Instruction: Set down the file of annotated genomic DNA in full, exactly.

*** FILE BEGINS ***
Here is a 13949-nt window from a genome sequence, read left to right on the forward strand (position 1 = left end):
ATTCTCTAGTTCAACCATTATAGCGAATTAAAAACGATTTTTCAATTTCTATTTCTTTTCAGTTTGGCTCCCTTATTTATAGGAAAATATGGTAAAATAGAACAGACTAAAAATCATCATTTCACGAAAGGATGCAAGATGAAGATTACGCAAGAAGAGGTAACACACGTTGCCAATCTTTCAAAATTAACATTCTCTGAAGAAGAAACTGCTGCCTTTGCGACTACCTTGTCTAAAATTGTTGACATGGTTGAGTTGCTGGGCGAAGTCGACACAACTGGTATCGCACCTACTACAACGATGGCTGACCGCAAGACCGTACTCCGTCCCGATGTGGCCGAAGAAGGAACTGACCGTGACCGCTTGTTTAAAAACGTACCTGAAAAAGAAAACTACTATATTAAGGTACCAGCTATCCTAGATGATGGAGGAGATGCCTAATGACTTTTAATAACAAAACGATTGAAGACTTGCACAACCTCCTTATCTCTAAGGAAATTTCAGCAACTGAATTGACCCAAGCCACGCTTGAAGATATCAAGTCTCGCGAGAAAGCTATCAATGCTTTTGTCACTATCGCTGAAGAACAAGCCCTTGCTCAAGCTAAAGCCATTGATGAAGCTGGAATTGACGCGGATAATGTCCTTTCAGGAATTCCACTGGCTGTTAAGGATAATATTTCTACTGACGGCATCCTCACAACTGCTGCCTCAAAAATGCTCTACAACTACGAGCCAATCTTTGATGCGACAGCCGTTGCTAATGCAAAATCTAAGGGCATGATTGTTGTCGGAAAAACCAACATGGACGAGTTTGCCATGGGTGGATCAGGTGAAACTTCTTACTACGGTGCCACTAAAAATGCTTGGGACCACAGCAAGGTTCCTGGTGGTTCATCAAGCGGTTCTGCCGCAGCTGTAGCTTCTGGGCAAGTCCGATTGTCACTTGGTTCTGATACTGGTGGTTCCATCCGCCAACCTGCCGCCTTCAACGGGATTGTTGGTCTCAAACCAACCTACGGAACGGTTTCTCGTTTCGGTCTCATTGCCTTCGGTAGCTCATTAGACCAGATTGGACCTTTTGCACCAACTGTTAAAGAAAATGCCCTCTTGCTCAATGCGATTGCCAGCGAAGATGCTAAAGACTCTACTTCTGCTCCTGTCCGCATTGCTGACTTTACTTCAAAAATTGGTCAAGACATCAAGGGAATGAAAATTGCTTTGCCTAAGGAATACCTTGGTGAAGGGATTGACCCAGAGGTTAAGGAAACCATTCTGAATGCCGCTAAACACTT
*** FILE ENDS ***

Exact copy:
Here is a 13949-nt window from a genome sequence, read left to right on the forward strand (position 1 = left end):
ATTCTCTAGTTCAACCATTATAGCGAATTAAAAACGATTTTTCAATTTCTATTTCTTTTCAGTTTGGCTCCCTTATTTATAGGAAAATATGGTAAAATAGAACAGACTAAAAATCATCATTTCACGAAAGGATGCAAGATGAAGATTACGCAAGAAGAGGTAACACACGTTGCCAATCTTTCAAAATTAACATTCTCTGAAGAAGAAACTGCTGCCTTTGCGACTACCTTGTCTAAAATTGTTGACATGGTTGAGTTGCTGGGCGAAGTCGACACAACTGGTATCGCACCTACTACAACGATGGCTGACCGCAAGACCGTACTCCGTCCCGATGTGGCCGAAGAAGGAACTGACCGTGACCGCTTGTTTAAAAACGTACCTGAAAAAGAAAACTACTATATTAAGGTACCAGCTATCCTAGATGATGGAGGAGATGCCTAATGACTTTTAATAACAAAACGATTGAAGACTTGCACAACCTCCTTATCTCTAAGGAAATTTCAGCAACTGAATTGACCCAAGCCACGCTTGAAGATATCAAGTCTCGCGAGAAAGCTATCAATGCTTTTGTCACTATCGCTGAAGAACAAGCCCTTGCTCAAGCTAAAGCCATTGATGAAGCTGGAATTGACGCGGATAATGTCCTTTCAGGAATTCCACTGGCTGTTAAGGATAATATTTCTACTGACGGCATCCTCACAACTGCTGCCTCAAAAATGCTCTACAACTACGAGCCAATCTTTGATGCGACAGCCGTTGCTAATGCAAAATCTAAGGGCATGATTGTTGTCGGAAAAACCAACATGGACGAGTTTGCCATGGGTGGATCAGGTGAAACTTCTTACTACGGTGCCACTAAAAATGCTTGGGACCACAGCAAGGTTCCTGGTGGTTCATCAAGCGGTTCTGCCGCAGCTGTAGCTTCTGGGCAAGTCCGATTGTCACTTGGTTCTGATACTGGTGGTTCCATCCGCCAACCTGCCGCCTTCAACGGGATTGTTGGTCTCAAACCAACCTACGGAACGGTTTCTCGTTTCGGTCTCATTGCCTTCGGTAGCTCATTAGACCAGATTGGACCTTTTGCACCAACTGTTAAAGAAAATGCCCTCTTGCTCAATGCGATTGCCAGCGAAGATGCTAAAGACTCTACTTCTGCTCCTGTCCGCATTGCTGACTTTACTTCAAAAATTGGTCAAGACATCAAGGGAATGAAAATTGCTTTGCCTAAGGAATACCTTGGTGAAGGGATTGACCCAGAGGTTAAGGAAACCATTCTGAATGCCGCTAAACACTT